Post Precious – Timebomb

“Bold start there, and it plays out interestingly.”

Tim: As far as I can tell, this duo doesn’t actually have anything to do with the girlband who represented us at Eurovision.

Tom: Good heavens, that’s an obscure reference. Well done.

Tim: They’re instead two indie pop folk who’ve teamed up to bring us this joy. I don’t want to spoil it, but don’t have this too loud if you’re in a public place.

Tim: Bold start there, and it plays out interestingly.

Tom: I honestly can’t tell whether that’s “love, you’re fucked” or “love your foot” as the first line.

Tim: Rather than a standard build up to the chorus, it almost builds down throughout the verses before coming storming back in with a PROPER BANGER of a chorus, at least, sort of.

Tom: Oh, I’m glad you qualified that.

Tim: I’m about to criticise it, but I want to say first: overall, this is great. Love it. HOWEVER, I think it’s a lot better on first listen than it comes across later, or at least if you pay attention and study it after a couple of listens it somewhat loses it. First time, you’re blown away by that chorus, you don’t notice that it calms down quite considerably after that first note, and doesn’t *quite* ever make it back up there, which it doesn’t, upsetting.

Tom: Imagine if you weren’t blown away by that first chorus. I mean, I don’t have to, but you might want to.

Tim: Now, as I said, though, I still think it’s great, lovely, and listening to it in the background it’s fantastic, because it’s still big. Just, never quite hits that sweet spot that it did the first time.

Tom: Yep, despite my cynicism, this isn’t a bad track. It’s just a bit anemic for me; it never hit that sweet spot.

Donkeyboy – Kaleidoscope

“Discount Phil Collins going into the first chorus”

Tim: With advance warning that the video has one of those irritating bits where the song cuts out for no reason: here’s the first one off Donkeyboy in aaaaaages!

Tom: The Discount Phil Collins going into the first chorus works surprisingly well—

Tim: I’m sorry, WHAT? I…I don’t even know how to respond that.

Tom: —although I’m really not sure about the choice of synth patch that follows. The composition’s good, I’m just not sure about the production. And as for that video cutout…

Tim: It’s a bit unfortunate, really, because with the exact placement of it at the end of the final chorus, all it really does is draw attention to the fact that there’s thirty seconds of largely instrumental stuff that isn’t strictly necessary. Those thirty seconds are good, though, as indeed is pretty much all of the rest of the song – in fact, listening to the song rather than watching the video, I absolutely love this.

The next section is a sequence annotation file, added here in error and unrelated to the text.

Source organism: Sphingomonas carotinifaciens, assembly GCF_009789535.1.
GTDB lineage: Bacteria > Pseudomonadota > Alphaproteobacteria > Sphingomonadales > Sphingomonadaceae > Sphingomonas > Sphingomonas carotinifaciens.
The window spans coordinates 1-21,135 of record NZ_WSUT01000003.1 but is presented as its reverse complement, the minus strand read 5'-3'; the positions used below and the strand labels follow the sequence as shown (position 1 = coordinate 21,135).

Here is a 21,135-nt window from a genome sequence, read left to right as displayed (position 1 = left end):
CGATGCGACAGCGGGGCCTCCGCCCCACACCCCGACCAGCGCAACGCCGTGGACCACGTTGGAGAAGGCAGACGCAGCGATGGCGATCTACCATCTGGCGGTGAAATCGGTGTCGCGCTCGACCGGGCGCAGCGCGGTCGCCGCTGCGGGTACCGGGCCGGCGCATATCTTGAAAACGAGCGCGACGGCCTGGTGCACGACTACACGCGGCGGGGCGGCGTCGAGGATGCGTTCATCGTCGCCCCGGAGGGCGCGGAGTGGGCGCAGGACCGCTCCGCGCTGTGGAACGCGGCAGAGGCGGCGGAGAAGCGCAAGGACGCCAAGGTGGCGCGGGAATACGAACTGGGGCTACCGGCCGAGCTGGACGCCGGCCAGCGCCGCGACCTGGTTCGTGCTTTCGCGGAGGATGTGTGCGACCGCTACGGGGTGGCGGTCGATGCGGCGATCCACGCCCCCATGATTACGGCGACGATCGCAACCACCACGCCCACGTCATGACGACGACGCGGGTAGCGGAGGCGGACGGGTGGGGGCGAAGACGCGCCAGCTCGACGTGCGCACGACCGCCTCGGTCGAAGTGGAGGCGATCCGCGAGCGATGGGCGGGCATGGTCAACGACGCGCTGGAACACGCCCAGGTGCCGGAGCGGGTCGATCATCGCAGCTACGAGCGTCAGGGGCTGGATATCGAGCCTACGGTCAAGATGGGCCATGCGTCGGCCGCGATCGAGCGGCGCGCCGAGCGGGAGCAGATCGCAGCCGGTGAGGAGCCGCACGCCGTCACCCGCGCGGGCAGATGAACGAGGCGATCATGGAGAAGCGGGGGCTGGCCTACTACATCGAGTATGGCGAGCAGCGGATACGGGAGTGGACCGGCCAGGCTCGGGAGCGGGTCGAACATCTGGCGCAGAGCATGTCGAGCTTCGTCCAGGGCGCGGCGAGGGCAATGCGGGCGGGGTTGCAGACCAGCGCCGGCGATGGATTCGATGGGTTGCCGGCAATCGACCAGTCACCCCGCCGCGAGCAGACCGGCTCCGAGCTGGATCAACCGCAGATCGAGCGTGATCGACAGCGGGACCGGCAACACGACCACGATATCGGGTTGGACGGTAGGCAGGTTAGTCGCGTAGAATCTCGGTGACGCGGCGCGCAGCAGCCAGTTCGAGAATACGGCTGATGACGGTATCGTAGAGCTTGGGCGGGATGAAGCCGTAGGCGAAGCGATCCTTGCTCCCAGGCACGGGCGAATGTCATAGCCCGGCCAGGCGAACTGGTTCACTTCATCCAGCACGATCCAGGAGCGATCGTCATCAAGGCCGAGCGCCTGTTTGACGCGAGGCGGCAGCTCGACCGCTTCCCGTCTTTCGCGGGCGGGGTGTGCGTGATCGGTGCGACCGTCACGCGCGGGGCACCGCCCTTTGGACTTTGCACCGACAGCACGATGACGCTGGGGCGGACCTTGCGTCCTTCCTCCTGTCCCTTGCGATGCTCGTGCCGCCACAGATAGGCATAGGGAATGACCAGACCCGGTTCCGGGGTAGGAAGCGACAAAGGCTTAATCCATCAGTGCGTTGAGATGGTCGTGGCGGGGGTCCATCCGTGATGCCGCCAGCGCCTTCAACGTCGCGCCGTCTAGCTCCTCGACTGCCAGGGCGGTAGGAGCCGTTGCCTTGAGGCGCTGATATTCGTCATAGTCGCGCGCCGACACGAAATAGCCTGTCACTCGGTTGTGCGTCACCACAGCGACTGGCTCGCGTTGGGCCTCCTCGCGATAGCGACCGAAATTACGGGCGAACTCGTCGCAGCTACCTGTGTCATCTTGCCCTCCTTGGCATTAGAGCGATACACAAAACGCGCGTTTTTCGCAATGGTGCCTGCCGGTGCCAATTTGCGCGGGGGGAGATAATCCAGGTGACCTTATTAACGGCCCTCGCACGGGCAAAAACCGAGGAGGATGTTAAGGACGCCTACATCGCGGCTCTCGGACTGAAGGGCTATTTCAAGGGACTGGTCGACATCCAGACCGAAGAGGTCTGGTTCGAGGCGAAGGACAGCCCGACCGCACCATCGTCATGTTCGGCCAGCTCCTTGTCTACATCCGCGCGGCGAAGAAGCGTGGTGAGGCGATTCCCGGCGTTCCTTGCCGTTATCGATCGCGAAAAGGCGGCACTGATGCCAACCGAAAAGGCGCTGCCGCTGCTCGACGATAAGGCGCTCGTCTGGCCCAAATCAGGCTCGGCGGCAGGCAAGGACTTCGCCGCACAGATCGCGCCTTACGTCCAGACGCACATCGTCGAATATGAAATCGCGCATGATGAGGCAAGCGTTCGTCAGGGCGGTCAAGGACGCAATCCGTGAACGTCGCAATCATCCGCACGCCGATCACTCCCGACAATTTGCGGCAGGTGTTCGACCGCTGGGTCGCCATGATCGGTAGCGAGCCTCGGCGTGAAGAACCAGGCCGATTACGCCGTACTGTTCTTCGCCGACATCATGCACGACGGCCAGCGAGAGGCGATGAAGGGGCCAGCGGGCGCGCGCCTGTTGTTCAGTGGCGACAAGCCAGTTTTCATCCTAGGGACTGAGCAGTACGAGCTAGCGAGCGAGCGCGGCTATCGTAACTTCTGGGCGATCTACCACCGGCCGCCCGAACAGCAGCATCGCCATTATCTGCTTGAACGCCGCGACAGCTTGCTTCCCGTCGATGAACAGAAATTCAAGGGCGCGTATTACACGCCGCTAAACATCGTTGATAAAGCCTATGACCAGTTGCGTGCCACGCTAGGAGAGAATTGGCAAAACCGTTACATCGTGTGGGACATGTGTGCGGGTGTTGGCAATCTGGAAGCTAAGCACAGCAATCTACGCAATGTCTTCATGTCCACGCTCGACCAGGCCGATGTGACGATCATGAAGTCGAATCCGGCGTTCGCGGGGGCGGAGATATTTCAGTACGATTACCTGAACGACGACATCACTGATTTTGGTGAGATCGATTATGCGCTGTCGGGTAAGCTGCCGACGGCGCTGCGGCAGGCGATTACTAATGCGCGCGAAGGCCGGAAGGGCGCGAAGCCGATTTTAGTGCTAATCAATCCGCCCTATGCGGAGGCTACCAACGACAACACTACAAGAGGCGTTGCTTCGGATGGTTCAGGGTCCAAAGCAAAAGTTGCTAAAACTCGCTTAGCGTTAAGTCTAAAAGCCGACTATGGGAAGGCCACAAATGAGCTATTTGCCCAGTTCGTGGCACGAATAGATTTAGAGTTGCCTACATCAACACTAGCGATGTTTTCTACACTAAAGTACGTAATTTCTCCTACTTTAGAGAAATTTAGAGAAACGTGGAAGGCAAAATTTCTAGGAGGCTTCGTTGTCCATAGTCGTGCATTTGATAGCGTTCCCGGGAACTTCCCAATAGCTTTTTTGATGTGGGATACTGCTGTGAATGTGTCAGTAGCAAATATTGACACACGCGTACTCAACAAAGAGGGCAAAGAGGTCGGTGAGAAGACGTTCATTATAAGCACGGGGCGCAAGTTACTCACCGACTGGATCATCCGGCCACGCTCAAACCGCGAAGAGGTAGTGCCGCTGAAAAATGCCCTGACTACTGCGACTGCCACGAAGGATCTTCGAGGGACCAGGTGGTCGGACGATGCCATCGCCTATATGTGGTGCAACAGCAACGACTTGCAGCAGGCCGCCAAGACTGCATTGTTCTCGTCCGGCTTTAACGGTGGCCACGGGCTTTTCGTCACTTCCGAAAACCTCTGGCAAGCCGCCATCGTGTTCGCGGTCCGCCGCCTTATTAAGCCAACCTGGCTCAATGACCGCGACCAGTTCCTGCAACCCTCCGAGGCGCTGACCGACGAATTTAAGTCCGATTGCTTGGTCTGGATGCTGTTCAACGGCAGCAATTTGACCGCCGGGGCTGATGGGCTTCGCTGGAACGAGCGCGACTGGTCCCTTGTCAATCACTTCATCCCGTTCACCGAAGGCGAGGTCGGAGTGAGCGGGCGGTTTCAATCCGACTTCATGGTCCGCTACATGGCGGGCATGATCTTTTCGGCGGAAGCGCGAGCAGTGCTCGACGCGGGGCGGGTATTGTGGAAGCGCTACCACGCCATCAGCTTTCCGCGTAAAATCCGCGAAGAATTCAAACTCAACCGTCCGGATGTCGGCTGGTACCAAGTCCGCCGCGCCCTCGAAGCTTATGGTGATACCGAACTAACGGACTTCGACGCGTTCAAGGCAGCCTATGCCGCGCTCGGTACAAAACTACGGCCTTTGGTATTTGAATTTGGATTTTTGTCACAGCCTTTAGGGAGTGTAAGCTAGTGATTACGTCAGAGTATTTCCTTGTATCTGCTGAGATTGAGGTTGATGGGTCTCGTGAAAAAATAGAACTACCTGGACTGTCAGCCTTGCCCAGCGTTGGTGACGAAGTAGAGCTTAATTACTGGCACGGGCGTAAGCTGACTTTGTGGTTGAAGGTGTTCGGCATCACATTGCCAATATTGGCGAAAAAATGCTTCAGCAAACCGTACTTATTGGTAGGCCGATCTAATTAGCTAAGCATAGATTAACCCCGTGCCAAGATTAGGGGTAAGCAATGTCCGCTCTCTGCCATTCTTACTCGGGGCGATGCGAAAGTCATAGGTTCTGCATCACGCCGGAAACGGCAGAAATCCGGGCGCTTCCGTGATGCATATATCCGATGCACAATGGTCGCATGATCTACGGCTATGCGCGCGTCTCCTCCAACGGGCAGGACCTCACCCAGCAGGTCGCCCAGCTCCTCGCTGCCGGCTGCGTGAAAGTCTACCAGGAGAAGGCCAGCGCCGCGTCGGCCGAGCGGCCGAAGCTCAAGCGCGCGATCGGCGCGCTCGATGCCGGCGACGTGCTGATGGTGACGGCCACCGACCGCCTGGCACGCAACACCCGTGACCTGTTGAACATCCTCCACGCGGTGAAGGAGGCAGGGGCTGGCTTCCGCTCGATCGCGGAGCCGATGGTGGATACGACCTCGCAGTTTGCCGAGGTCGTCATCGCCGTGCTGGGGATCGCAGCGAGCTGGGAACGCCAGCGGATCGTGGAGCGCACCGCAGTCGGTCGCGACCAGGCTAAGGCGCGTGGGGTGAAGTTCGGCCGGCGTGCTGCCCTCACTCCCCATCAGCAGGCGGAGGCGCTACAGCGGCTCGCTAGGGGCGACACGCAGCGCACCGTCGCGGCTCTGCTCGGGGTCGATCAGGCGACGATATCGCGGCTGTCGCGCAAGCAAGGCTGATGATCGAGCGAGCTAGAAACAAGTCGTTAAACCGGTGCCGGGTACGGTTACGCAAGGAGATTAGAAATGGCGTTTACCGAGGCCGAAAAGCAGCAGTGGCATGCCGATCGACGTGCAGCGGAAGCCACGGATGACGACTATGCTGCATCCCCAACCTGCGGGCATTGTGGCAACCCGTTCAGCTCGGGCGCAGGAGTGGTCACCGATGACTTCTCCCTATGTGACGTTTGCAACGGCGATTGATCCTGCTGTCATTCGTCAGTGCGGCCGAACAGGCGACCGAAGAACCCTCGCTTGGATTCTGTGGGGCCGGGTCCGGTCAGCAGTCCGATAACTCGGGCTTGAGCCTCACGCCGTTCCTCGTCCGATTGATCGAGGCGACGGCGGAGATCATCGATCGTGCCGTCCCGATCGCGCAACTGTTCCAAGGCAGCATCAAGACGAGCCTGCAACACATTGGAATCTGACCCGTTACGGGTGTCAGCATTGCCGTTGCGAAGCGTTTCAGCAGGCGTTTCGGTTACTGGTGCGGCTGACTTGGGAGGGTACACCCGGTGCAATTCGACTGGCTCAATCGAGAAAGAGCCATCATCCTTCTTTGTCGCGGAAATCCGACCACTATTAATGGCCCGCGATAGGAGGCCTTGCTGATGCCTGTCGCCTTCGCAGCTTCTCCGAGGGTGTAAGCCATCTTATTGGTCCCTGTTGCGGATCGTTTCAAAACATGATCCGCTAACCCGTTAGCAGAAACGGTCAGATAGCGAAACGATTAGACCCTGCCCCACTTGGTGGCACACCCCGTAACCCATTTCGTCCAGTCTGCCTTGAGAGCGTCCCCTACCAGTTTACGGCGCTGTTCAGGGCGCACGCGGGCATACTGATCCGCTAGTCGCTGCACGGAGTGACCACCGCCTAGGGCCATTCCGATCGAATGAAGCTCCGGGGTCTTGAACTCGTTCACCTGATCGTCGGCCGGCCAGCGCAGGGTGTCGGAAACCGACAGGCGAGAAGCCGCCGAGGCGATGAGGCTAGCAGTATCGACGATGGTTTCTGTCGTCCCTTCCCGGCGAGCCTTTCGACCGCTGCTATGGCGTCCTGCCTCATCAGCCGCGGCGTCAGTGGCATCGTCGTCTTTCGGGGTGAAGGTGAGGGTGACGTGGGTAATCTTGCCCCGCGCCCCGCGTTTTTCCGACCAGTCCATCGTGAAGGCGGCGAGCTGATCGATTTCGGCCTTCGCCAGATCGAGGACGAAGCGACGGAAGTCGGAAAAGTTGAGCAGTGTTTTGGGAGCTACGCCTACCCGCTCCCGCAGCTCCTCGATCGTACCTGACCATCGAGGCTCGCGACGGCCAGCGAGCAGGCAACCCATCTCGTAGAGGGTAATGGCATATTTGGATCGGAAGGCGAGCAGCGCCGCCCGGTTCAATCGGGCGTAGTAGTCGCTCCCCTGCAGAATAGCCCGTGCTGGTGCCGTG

Tom: There are moments of absolute genius in here — the start of the pre-chorus — but I’m not convinced about all of it.

Tim: See, I am. It’s Donkeyboy doing what they do at their very very best, and that’s good.

Hanne Leland – You Don’t Own Me

“It’s a shame the verses have to suffer”

Tim: Our reader, Bjørnar, reckons this is “a powehouse synth pop ballad giving me chills. Strong message and catchy chorus.”

Tim: And I’m not really tempted to disagree with him.

Tom: That reminds me a lot of LIGHTS in style, and I mean that as a big compliment. It’s such a similar style, actually, that even after writing this I’m still half-convinced it’s some unreleased material from her. I don’t think I can give this an objective judgment, because it sounds so familiar.

Tim: It may sound familiar, but that could just be because it’s a good style. Now, in most songs the chorus is the stand-out part, but here it really is – I got a bit distracted and when the chorus came along I thought “oh, yes, I forgot that was playing”. That’s not to say the verses are bad, because they’re not at all: they’re very good at doing what they do, conveying a quiet and gentle message that’s just waiting to be amplified.

Tom: There’s still a lot of good work going on with the synths underneath, though — and the vocals are great, too.

Tim: They are. It’s just a bit of a shame, though, that with that structure in mind they have to suffer for the chorus to come in with the effect that it does. I’d suggest turning everything up by 25% or so, but then the chorus might sound too loud, and it’s that contrast that makes the song what it is. I don’t know – either way, I’ll take it.

Moment – Indigo

“The intro on this… completely restored my faith in music.”

Tim: I don’t know if I’m in a bit of a funk at the moment, Tom, because I’ve listened to a good half dozen new tracks today and not a single one has done anything for me. The intro on this, however, completely restored my faith in music, so have a listen.

Tom: Restored your faith in music? That’s quite a…

Tom: …yep, okay, that’s fair.

Tim: A classic? No. But something that’ll get me sitting up and somewhat enthusiastic after a long day? Yeah, it’ll fit the bill for that nicely. It reminds me of a track that Bright Light Bright Light might come out with (or possibly did come out with, as some of it is a tad recognisable), and that’s certainly never a bad thing.

Tom: I was thinking more Miike Snow: those synths, and that wall-of-sound-esque style. Both are good comparisons to make.

Tim: I was slightly worried by those verses, that it might suddenly have lost its energy never to return, but of course it hadn’t. That chorus brought that sound back just as big and strong as before, and it’s thoroughly enjoyable. Good work.

Hanna Turi – Richochet

Tim: Hanna’s off Sweden, and we’ve not featured her before; it’s good that I came across this via SoundCloud and not YouTube.

Tim: Because, damn that takes a long time to get going (if in fact it ever does, which is debatable), and it was only the promise from waveform that kept me from switching off in boredom after ten seconds.

Tom: And given all the loudness-war hyper-compression that’s going on lately, that’s an unusual waveform to see.

Tim: I’m glad I stuck with it, because it’s nice – really nice – when the choruses come along, in a Röyksopp-y kind of way, but I really do wish there was more happening outside them.

Tom: Given the overall sound of the track, I’m happy with that; it’s not trying to be something that it’s not. Instead it’s calm, it’s chilled-out, and it’s got some lovely melodies in there. I’ll take this.

ZABO feat. Mery Granados – Vida Nueva

“I know its not even a good tune, but I find it unacceptably catchy.”